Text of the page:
Wendy Rowe wrote:
My main text when reading the T'ai Chi Classics is Waysun Liao's translation, and although I haven't seen a reference in it to "The Four Polarities" -- maybe I missed it -- it translates the eight powers as ward off power (pong jing), push power (on jing), rollback power (lui jing), press power (ji jing), roll-pull power (tsai jing), split power (leh jing), elbow power (dzo jing) and lean forward power (kao jing).
Oh... different "8 powers". You get a lot of different things with the magic numbers of 2, 4, 8, 16, 32, 64, etc.
The ones I was referring to are the ones that Stevens translated in relation to references made by O-Sensei and they're a standard "poem" that has to do with the development of qi power and how you exercise it.
The 8 things you're referring to are part of the so-called "13 Postures" of Taiji, although there is some discussion about what comprises the last 5. The important part of the 8 you're quoting is the peng, lu, ji, an (the other 4 are considered auxilliaries or maybe "emergency techniques" that still use the first 4 powers). Peng, lu, ji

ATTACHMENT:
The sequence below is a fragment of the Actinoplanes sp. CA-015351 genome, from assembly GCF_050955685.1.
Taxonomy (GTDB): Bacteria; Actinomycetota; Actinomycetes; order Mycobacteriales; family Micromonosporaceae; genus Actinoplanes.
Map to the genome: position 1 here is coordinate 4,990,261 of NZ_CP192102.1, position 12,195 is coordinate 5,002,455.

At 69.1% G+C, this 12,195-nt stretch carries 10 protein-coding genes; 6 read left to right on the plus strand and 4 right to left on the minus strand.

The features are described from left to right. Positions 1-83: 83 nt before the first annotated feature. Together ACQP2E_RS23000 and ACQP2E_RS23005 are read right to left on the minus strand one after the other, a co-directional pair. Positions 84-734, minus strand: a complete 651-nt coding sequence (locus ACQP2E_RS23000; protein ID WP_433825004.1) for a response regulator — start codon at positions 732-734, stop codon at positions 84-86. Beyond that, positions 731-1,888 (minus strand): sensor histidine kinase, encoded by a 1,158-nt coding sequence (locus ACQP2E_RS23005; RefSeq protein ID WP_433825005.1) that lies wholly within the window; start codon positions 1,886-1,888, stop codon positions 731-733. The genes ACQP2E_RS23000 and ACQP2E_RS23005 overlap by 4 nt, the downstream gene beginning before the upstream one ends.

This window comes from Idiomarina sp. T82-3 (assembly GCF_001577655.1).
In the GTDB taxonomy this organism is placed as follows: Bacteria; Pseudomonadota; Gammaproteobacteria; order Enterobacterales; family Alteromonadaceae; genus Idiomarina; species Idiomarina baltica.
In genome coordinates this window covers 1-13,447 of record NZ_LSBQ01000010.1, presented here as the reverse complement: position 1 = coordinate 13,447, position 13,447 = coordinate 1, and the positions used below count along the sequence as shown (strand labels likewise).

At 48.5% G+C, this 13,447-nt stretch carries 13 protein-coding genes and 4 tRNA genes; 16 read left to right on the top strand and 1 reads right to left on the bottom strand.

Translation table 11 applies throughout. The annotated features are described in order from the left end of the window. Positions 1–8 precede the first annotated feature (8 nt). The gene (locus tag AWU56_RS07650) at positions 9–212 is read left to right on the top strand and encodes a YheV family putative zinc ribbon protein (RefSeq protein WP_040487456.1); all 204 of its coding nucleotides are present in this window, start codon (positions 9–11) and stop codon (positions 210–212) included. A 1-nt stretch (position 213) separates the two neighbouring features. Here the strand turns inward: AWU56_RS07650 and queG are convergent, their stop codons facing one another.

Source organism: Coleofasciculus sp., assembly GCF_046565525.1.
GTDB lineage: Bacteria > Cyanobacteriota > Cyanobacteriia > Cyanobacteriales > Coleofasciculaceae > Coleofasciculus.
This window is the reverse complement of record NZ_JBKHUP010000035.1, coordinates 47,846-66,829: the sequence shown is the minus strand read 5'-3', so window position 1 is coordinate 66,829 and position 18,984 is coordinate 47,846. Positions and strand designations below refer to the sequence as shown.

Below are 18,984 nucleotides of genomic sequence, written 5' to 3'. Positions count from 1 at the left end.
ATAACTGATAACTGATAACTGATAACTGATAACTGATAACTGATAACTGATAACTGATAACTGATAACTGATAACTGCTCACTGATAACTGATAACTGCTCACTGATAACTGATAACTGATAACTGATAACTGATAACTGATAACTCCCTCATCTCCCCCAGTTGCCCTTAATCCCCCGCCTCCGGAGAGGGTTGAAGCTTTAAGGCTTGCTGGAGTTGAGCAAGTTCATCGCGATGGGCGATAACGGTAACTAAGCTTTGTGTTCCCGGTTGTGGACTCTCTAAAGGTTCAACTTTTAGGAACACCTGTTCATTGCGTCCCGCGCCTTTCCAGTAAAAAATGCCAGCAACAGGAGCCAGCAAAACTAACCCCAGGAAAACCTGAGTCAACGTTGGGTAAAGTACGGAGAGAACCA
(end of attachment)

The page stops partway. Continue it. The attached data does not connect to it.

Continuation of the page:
, and an
are the basic directional powers of kokyu and mean basically kokyu up, toward the body, away from the body, and downward. For instance, if Tohei is standing to that people cannot lift him easily (or conversely he is applying power downward), he is demonstrating "an" power. If Tohei is resisting a push to his forearm or if he is pushing someone away, he is using "ji" power (as long as it is the correct, relaxed, solid power). And so on. Using the 4 directions of power you can describe any motion you make. E.g., to extend your arm in front and move it in a circle, to do it correctly, it will be powered with all 4 of peng, lu, ji, an. Since the middle is between the arm and the foot and because the middle, not the shoulder, directs those powers, you automatically "move from the center", etc.
The Yang long form as taught by T. T. Liang is what I study, incidentally.
Taiji uses the same basic power that Aikido is supposed to use. In both cases, many (if not most) practitioners think the secret is in the forms and techniques, but it's actually in how you move. I agree with Tohei on that one.